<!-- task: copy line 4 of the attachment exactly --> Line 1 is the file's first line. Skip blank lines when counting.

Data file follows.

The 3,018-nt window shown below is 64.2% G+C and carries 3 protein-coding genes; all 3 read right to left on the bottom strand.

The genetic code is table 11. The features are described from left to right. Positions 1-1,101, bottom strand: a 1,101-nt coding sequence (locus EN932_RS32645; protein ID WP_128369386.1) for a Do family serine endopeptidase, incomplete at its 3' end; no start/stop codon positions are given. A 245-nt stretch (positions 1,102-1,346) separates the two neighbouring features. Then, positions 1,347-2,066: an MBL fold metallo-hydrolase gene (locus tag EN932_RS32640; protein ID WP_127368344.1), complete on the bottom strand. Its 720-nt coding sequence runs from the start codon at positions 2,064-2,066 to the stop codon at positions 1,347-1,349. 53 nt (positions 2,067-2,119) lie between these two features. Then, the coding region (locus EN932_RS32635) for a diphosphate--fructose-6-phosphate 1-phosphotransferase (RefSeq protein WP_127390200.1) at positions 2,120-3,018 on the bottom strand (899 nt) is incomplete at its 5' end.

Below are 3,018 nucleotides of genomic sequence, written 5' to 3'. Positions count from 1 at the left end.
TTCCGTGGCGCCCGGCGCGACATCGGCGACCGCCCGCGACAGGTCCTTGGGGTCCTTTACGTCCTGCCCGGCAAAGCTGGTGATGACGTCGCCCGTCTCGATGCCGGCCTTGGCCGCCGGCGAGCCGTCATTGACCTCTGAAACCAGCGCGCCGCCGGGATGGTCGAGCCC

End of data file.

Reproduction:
TTCCGTGGCGCCCGGCGCGACATCGGCGACCGCCCGCGACAGGTCCTTGGGGTCCTTTACGTCCTGCCCGGCAAAGCTGGTGATGACGTCGCCCGTCTCGATGCCGGCCTTGGCCGCCGGCGAGCCGTCATTGACCTCTGAAACCAGCGCGCCGCCGGGATGGTCGAGCCC